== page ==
|Publication number||US8151352 B1|
|Application number||US 11/486,803|
|Publication date||Apr 3, 2012|
|Filing date||Jul 14, 2006|
|Priority date||Jul 14, 2006|
|Also published as||US8407797|
|Publication number||11486803, 486803, US 8151352 B1, US 8151352B1, US-B1-8151352, US8151352 B1, US8151352B1|
|Original Assignee||Bitdefender IPR Managament Ltd.|
|Export Citation||BiBTeX, EndNote, RefMan|
|Patent Citations (46), Non-Patent Citations (4), Referenced by (37), Classifications (14), Legal Events (5)|
|External Links: USPTO, USPTO Assignment, Espacenet|
The invention relates to systems and methods for detecting viruses and other malware, and in particular to anti-virus detection systems using behavior-based heuristics.
Known methods of scanning for malicious software (malware) such as viruses, worms, and Trojan horses include content-based methods and behavior-based methods. In content-based methods, the contents of a suspected file are compared to a database of known malware signatures. If a known virus signature is found in the suspected file, the file is labeled as a virus. Content-based methods are generally effective at identifying known malware, but may not be able to identify new threats. Also, malware writers often employ countermeasures aimed at evading signature scanners. For example, polymorphic viruses mutate periodically in order to make their identification more difficult.
Behavior-based methods typically involve allowing a suspected program to execute in an isolated virtual environment, commonly called a sandbox, and observing the program's resulting behavior. Programs that exhibit malicious behavior are identified and removed or contained. While conventional behavior-based methods may be effective in identifying new threats, such methods may be relatively computationally intensive and require relatively long analysis times.
According to one aspect, a malware detection method comprises performing an accelerated emulation of an untrusted computer file by emulating a first code sequence of the untrusted computer file in a virtual environment; and, upon identifying a known code sequence in the untrusted computer file, executing a native-code routine functionally implementing the known code sequence. A result of the accelerated emulation is used to determine whether the untrusted computer file is malicious.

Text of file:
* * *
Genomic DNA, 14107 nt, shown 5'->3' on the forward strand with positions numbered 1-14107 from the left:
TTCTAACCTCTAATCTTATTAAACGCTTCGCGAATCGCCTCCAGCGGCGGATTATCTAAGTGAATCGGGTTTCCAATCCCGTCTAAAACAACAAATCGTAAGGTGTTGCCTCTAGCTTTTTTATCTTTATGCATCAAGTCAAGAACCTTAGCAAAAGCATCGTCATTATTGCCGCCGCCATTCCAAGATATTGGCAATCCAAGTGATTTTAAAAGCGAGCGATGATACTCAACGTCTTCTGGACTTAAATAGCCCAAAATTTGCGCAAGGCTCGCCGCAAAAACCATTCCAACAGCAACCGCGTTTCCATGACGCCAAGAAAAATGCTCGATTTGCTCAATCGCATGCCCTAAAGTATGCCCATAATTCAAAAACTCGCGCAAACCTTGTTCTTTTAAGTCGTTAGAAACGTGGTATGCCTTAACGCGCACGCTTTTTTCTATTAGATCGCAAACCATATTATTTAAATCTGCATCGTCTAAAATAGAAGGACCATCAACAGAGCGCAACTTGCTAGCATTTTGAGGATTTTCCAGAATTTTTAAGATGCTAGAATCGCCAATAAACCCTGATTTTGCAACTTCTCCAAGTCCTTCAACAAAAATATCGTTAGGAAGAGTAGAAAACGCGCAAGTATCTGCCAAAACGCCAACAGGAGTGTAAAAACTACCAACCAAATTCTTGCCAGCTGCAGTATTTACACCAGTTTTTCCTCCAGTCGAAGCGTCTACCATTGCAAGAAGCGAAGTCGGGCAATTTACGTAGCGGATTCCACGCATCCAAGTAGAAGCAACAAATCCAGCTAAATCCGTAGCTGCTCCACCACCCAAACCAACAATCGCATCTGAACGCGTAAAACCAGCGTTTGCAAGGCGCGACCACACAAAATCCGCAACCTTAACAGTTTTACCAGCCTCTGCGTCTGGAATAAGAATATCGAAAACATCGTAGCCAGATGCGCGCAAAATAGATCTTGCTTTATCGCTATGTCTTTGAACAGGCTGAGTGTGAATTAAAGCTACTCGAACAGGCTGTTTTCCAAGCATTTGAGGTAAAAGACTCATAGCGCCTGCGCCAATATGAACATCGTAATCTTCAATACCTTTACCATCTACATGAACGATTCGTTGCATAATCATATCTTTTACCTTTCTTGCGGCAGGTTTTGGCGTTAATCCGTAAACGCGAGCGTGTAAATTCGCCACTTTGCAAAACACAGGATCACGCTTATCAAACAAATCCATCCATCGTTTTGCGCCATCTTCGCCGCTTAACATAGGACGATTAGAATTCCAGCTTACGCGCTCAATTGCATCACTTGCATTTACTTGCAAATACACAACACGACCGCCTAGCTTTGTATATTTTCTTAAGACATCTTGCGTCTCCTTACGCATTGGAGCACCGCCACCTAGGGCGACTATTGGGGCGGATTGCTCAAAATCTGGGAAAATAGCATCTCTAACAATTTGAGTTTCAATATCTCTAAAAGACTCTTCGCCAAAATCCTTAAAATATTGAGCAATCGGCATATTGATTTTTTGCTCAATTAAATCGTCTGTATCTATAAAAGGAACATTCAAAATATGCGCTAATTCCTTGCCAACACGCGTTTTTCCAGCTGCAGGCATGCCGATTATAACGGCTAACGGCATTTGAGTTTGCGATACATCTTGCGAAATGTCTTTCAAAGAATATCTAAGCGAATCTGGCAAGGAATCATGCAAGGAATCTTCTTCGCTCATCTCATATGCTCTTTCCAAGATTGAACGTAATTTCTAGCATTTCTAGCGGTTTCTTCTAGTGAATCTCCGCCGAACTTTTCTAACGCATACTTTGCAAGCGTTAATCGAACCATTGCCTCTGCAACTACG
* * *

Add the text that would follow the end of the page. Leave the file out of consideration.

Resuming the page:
According to another aspect, a malware detection method comprises: upon identifying a known code sequence in an untrusted computer file, executing a native code routine functionally implementing the known code sequence; employing a result of said executing the native code routine to emulate a second code sequence of the untrusted computer file; and determining whether the untrusted computer file is malicious according to a result of emulating the second code sequence.
According to another aspect, a malware detection method comprises determining whether a part of an untrusted computer file matches a known code signature; and when the part matches the known code signature, natively executing a native code routine functionally implementing the part, and when the part does not match the known code signature, emulating the part in a virtual machine.
According to another aspect, a malware detection method comprises emulating a first code sequence of an untrusted computer file in a virtual environment; upon identifying a virtual environment operating system call generated by said emulating the first code sequence, executing a native code routine functionally implementing the virtual environment system call; employing a result of said executing the native-code routine to emulate a second code sequence of the untrusted computer file; and determining whether the untrusted computer file is malicious according to a result of emulating the second code sequence.
According to another aspect, a malware detection method comprises emulating an unpacking of an untrusted computer file in a virtual environment to generate an unpacked content in a virtual memory of the virtual environment; executing a native code file reconstruction routine to assemble a reconstructed file on a real host of the virtual environment from the unpacked content in the virtual memory; and examining a content of the reconstructed file to determine whether the untrusted computer file is malicious.